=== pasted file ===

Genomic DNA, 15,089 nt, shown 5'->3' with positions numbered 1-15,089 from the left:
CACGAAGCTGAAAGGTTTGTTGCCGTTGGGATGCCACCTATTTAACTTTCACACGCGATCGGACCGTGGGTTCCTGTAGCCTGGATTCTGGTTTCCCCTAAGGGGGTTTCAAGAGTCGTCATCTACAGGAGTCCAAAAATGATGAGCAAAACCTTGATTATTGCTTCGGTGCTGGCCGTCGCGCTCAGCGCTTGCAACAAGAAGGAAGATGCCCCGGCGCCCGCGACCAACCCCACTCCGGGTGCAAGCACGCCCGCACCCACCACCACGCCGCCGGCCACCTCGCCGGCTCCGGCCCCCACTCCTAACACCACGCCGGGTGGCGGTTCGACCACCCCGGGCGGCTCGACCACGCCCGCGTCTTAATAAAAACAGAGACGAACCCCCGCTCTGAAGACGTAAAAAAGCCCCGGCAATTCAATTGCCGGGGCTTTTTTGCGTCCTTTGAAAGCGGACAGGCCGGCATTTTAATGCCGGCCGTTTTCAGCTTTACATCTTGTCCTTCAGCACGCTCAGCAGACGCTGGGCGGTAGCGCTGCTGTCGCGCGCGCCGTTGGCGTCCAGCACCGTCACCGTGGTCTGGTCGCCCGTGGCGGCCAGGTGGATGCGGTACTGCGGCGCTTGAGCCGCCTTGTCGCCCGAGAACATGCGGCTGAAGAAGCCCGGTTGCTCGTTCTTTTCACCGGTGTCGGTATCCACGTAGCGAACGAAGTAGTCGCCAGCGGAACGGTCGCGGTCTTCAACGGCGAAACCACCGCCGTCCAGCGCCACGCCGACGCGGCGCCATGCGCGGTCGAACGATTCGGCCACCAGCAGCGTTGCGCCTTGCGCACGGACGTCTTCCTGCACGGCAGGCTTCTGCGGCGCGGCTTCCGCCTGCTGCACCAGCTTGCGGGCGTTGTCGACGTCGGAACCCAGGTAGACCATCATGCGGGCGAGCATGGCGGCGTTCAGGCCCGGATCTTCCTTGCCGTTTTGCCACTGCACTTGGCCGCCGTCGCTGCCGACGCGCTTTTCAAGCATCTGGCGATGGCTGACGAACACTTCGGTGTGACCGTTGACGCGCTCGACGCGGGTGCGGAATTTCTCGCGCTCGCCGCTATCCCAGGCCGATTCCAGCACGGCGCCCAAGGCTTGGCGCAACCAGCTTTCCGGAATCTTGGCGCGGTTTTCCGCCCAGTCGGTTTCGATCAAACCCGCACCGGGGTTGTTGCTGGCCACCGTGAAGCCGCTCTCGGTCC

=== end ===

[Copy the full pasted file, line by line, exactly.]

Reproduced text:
Genomic DNA, 15,089 nt, shown 5'->3' with positions numbered 1-15,089 from the left:
CACGAAGCTGAAAGGTTTGTTGCCGTTGGGATGCCACCTATTTAACTTTCACACGCGATCGGACCGTGGGTTCCTGTAGCCTGGATTCTGGTTTCCCCTAAGGGGGTTTCAAGAGTCGTCATCTACAGGAGTCCAAAAATGATGAGCAAAACCTTGATTATTGCTTCGGTGCTGGCCGTCGCGCTCAGCGCTTGCAACAAGAAGGAAGATGCCCCGGCGCCCGCGACCAACCCCACTCCGGGTGCAAGCACGCCCGCACCCACCACCACGCCGCCGGCCACCTCGCCGGCTCCGGCCCCCACTCCTAACACCACGCCGGGTGGCGGTTCGACCACCCCGGGCGGCTCGACCACGCCCGCGTCTTAATAAAAACAGAGACGAACCCCCGCTCTGAAGACGTAAAAAAGCCCCGGCAATTCAATTGCCGGGGCTTTTTTGCGTCCTTTGAAAGCGGACAGGCCGGCATTTTAATGCCGGCCGTTTTCAGCTTTACATCTTGTCCTTCAGCACGCTCAGCAGACGCTGGGCGGTAGCGCTGCTGTCGCGCGCGCCGTTGGCGTCCAGCACCGTCACCGTGGTCTGGTCGCCCGTGGCGGCCAGGTGGATGCGGTACTGCGGCGCTTGAGCCGCCTTGTCGCCCGAGAACATGCGGCTGAAGAAGCCCGGTTGCTCGTTCTTTTCACCGGTGTCGGTATCCACGTAGCGAACGAAGTAGTCGCCAGCGGAACGGTCGCGGTCTTCAACGGCGAAACCACCGCCGTCCAGCGCCACGCCGACGCGGCGCCATGCGCGGTCGAACGATTCGGCCACCAGCAGCGTTGCGCCTTGCGCACGGACGTCTTCCTGCACGGCAGGCTTCTGCGGCGCGGCTTCCGCCTGCTGCACCAGCTTGCGGGCGTTGTCGACGTCGGAACCCAGGTAGACCATCATGCGGGCGAGCATGGCGGCGTTCAGGCCCGGATCTTCCTTGCCGTTTTGCCACTGCACTTGGCCGCCGTCGCTGCCGACGCGCTTTTCAAGCATCTGGCGATGGCTGACGAACACTTCGGTGTGACCGTTGACGCGCTCGACGCGGGTGCGGAATTTCTCGCGCTCGCCGCTATCCCAGGCCGATTCCAGCACGGCGCCCAAGGCTTGGCGCAACCAGCTTTCCGGAATCTTGGCGCGGTTTTCCGCCCAGTCGGTTTCGATCAAACCCGCACCGGGGTTGTTGCTGGCCACCGTGAAGCCGCTCTCGGTCC